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I definitely use my truck to haul wood, tools, and all sorts of crap. But like most people, I can’t afford to have a second primary vehicle just for getting groceries, traveling for meetings, or heading down to the pub. And speaking of the pub, what you see above is the parking lot for the place that inspired this post last week. Because the spaces are so small and tight, anyone driving a massive vehicle gets to park about three levels down. All the close spaces are “compact car only” — well, compact cars or my truck.

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So yeah, besides costing about half that of a full-size truck and saving me serious cash every week on gas, my little truck also lets me park closer to the pub. Win.

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4 Responses to Small Truck Advantage #15: Close Pub Parking

  1. Brau says:

    I drove a Ford Courier (AKA:Mazda B2000) pickup for years. It was great on gas and I certainly could not afford a big engined truck.

    As young (poor) struggling musician it was invaluable for filling up with drums, guitars, amps, risers, speakers *and* loading the tools in for my M-F job in construction. On some weekends it became my camping refuge. Not to mention, a pickup is a great way to lose “the boys” when your girlfriend is with you (Sorry dude, only two seats).

    I find it hard to believe Ford is killing off the Ranger. Dumb. Plain dumb. They should be making it more attractive to younger buyers. They could do that by putting a decent 4-banger in it rather than continuing on this dumb “bigger is better” trend they’ve been on for way too long. They’re choking the crap out of their small engines, basically forcing buyers into a thirsty DuraTec V6 to get some decent pep.

    When my Ford Courier head burned out I went looking for a replacement. I sadly ruled out buying a new Ranger when I test drove their breathless 4-banger. It had less get up than my aged Courier. Chevy S10′s were just as bad or worse. I ended up buying the 4 speed PT Cruiser I own now. It’s almost as good a hauler, has decent pep, gets better mileage than a V6, but the upholstered interior makes it too nice to just toss crap in the way a small pickup affords. So I bought a small trailer for those times. The fit and finish doesn’t compare to the imports, I must say, but the price was more than $5000 less.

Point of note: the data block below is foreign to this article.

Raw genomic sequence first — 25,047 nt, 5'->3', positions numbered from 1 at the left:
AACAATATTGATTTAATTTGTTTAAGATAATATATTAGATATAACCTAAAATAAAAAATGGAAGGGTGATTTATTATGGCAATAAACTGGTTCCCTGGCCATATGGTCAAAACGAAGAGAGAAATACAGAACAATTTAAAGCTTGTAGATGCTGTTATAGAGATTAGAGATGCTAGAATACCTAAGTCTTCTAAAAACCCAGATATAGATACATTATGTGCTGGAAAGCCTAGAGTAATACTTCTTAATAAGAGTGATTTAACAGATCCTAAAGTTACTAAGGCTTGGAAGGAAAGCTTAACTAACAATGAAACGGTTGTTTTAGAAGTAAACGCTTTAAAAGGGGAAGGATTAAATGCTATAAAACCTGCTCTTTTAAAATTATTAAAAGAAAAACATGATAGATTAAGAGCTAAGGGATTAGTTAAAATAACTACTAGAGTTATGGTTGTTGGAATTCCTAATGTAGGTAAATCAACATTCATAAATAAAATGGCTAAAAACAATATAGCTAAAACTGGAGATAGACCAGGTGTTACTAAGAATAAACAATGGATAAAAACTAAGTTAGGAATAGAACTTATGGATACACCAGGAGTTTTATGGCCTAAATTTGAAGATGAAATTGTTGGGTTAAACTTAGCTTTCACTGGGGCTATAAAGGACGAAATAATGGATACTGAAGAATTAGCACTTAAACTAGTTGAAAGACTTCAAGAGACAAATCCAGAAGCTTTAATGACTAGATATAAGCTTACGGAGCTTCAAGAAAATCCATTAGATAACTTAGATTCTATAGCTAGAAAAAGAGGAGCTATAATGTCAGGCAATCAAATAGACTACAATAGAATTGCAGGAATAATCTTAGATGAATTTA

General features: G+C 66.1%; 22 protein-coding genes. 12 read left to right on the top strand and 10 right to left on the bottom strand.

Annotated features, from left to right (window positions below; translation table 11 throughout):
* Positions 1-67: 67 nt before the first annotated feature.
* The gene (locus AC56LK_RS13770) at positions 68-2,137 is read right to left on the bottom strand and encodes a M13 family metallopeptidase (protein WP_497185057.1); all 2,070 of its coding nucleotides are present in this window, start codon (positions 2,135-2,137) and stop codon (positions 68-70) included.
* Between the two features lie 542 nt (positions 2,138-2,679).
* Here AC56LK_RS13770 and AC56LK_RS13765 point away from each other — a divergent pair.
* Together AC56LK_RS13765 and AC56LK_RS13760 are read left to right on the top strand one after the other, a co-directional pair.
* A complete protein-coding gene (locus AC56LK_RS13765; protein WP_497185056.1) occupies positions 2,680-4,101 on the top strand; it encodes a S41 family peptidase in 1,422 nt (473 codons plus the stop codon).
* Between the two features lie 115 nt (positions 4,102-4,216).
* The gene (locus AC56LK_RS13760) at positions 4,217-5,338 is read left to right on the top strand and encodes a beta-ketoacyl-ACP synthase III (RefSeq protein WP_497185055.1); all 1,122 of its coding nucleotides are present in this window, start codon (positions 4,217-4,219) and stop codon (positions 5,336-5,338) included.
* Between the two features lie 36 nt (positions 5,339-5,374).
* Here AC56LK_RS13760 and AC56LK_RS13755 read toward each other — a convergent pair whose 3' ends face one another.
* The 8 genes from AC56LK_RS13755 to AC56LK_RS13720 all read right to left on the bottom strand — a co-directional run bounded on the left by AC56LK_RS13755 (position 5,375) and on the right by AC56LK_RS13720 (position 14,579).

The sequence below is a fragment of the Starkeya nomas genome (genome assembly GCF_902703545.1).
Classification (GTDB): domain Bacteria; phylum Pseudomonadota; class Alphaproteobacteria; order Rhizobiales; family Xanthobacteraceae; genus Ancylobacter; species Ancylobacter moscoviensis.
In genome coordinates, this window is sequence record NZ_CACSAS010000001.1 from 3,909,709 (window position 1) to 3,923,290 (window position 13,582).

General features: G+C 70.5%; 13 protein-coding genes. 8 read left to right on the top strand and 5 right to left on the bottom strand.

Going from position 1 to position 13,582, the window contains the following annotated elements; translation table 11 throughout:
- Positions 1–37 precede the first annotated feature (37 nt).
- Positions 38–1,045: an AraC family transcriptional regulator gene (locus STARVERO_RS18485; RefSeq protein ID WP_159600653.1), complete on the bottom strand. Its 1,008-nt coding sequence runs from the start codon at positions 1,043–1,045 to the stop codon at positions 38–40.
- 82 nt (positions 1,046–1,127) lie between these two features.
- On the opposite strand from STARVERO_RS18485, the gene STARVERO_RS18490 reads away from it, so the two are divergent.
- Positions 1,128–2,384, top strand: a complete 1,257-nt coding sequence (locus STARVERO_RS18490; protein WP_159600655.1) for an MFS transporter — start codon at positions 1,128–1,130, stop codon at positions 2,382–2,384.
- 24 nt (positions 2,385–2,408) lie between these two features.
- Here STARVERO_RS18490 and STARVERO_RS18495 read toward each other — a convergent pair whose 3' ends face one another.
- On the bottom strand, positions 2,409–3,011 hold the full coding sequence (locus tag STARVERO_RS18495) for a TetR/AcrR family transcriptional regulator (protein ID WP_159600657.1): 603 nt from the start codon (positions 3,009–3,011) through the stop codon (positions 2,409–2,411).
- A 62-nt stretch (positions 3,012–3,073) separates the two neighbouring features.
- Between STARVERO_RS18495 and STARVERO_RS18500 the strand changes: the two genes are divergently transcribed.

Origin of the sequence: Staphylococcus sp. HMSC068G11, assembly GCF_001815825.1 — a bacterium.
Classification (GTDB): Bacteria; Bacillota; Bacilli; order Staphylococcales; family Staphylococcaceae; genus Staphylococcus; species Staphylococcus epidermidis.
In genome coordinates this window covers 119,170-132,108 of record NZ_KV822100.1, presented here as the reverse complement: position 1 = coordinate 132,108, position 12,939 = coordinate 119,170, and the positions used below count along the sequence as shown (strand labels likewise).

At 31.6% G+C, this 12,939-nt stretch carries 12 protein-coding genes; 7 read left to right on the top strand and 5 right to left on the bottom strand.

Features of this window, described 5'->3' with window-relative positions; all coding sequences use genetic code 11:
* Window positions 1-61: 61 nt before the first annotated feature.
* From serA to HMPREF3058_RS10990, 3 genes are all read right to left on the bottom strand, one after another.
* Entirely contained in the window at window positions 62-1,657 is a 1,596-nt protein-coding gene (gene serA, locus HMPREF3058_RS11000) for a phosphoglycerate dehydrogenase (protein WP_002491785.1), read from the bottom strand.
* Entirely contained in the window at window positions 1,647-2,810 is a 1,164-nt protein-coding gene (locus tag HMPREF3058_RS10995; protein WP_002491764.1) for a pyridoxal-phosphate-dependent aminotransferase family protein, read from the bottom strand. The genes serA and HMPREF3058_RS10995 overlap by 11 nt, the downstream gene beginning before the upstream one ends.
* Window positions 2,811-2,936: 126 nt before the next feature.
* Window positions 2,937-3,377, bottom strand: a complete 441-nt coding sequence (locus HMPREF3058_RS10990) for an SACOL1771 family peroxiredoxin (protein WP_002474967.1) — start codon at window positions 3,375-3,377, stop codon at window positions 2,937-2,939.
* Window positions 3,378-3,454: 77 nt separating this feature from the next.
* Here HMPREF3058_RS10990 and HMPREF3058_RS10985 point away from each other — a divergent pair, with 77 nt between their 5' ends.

2. Paul says:

    I have a Ranger with the 2.5 Lima engine. It’s underpowered but capable. I’ve towed plenty of stuff with it and drive it every day. Its getting tired, I wish there was a descent alternative available from Ford. What I mean is I wish there was a new Ranger, I can’t see myself buying basically the same truck as my 10 year old one, or really one that hasnt changed much since 1984. They need a new small truck, keep the Ranger name or lose it that doesn’t much matter to me.

    Colorado is nice enough but they are too expensive, Dakota is a gas hog, foreign small trucks are priced like an f150. I’d like an F150 over a tacoma, but I don’t want to pay for the gas an f150 would waste on my trips to the office…

  3. MattC says:

    The new Ranger’s base engine is fine for almost all suburban duties (minus heavy towing). I had a 1997 Ranger with the 2.3L Lima engine. I loved that truck despite being completely underpowered (however the Lima engine is practically unkillable and can be boosted to an inch of its life with a turbo with very little loss in reliability.)It was not a smooth engine by any stretch and Ford finally upgraded the base Ranger engine with the 2.3L 16V engine. I currently have a 2001 GMC Sonoma with the 4.3L V6. While the engine/tranny of the GMC has been troublefree, the body integrity and fit and finish is appalling. It is a definitive rattletrap. I sold my Ranger with almost 200K with zero squeaks an no leaks. I would buy a new Ranger in a second.

  4. tsander says:

    The truck is “cute” looking, but we like ours and I have to compete with the wife to drive it. She prefers it to her Malibu.

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